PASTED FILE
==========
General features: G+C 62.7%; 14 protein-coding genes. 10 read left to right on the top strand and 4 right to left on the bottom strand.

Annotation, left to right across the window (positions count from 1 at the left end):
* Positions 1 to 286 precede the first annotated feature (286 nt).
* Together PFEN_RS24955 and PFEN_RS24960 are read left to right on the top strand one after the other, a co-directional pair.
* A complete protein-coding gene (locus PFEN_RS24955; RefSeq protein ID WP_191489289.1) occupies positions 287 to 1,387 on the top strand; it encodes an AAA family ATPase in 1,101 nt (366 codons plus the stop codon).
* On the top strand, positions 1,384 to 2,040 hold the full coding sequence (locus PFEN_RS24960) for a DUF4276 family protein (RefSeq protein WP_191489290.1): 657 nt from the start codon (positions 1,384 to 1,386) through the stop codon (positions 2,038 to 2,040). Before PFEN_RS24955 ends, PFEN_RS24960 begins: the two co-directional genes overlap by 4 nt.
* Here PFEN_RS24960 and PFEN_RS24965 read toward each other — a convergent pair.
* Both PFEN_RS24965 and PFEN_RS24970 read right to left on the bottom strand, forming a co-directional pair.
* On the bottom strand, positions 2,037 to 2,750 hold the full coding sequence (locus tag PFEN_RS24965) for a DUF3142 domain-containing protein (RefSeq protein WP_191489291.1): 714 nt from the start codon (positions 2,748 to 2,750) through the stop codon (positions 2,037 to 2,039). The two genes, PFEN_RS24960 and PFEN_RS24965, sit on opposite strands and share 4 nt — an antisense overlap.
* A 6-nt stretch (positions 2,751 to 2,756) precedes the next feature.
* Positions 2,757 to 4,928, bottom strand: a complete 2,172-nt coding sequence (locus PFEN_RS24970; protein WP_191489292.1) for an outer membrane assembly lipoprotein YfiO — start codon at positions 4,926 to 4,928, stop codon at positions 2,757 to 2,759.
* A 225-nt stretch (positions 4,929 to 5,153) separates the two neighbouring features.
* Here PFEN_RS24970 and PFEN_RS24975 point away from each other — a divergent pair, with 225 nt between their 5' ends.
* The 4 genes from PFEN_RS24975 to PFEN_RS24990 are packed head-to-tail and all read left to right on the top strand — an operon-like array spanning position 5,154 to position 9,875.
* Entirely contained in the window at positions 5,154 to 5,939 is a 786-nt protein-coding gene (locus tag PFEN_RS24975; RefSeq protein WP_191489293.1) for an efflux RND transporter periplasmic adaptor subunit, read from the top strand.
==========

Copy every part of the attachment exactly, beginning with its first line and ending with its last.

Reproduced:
General features: G+C 62.7%; 14 protein-coding genes. 10 read left to right on the top strand and 4 right to left on the bottom strand.

Annotation, left to right across the window (positions count from 1 at the left end):
* Positions 1 to 286 precede the first annotated feature (286 nt).
* Together PFEN_RS24955 and PFEN_RS24960 are read left to right on the top strand one after the other, a co-directional pair.
* A complete protein-coding gene (locus PFEN_RS24955; RefSeq protein ID WP_191489289.1) occupies positions 287 to 1,387 on the top strand; it encodes an AAA family ATPase in 1,101 nt (366 codons plus the stop codon).
* On the top strand, positions 1,384 to 2,040 hold the full coding sequence (locus PFEN_RS24960) for a DUF4276 family protein (RefSeq protein WP_191489290.1): 657 nt from the start codon (positions 1,384 to 1,386) through the stop codon (positions 2,038 to 2,040). Before PFEN_RS24955 ends, PFEN_RS24960 begins: the two co-directional genes overlap by 4 nt.
* Here PFEN_RS24960 and PFEN_RS24965 read toward each other — a convergent pair.
* Both PFEN_RS24965 and PFEN_RS24970 read right to left on the bottom strand, forming a co-directional pair.
* On the bottom strand, positions 2,037 to 2,750 hold the full coding sequence (locus tag PFEN_RS24965) for a DUF3142 domain-containing protein (RefSeq protein WP_191489291.1): 714 nt from the start codon (positions 2,748 to 2,750) through the stop codon (positions 2,037 to 2,039). The two genes, PFEN_RS24960 and PFEN_RS24965, sit on opposite strands and share 4 nt — an antisense overlap.
* A 6-nt stretch (positions 2,751 to 2,756) precedes the next feature.
* Positions 2,757 to 4,928, bottom strand: a complete 2,172-nt coding sequence (locus PFEN_RS24970; protein WP_191489292.1) for an outer membrane assembly lipoprotein YfiO — start codon at positions 4,926 to 4,928, stop codon at positions 2,757 to 2,759.
* A 225-nt stretch (positions 4,929 to 5,153) separates the two neighbouring features.
* Here PFEN_RS24970 and PFEN_RS24975 point away from each other — a divergent pair, with 225 nt between their 5' ends.
* The 4 genes from PFEN_RS24975 to PFEN_RS24990 are packed head-to-tail and all read left to right on the top strand — an operon-like array spanning position 5,154 to position 9,875.
* Entirely contained in the window at positions 5,154 to 5,939 is a 786-nt protein-coding gene (locus tag PFEN_RS24975; RefSeq protein WP_191489293.1) for an efflux RND transporter periplasmic adaptor subunit, read from the top strand.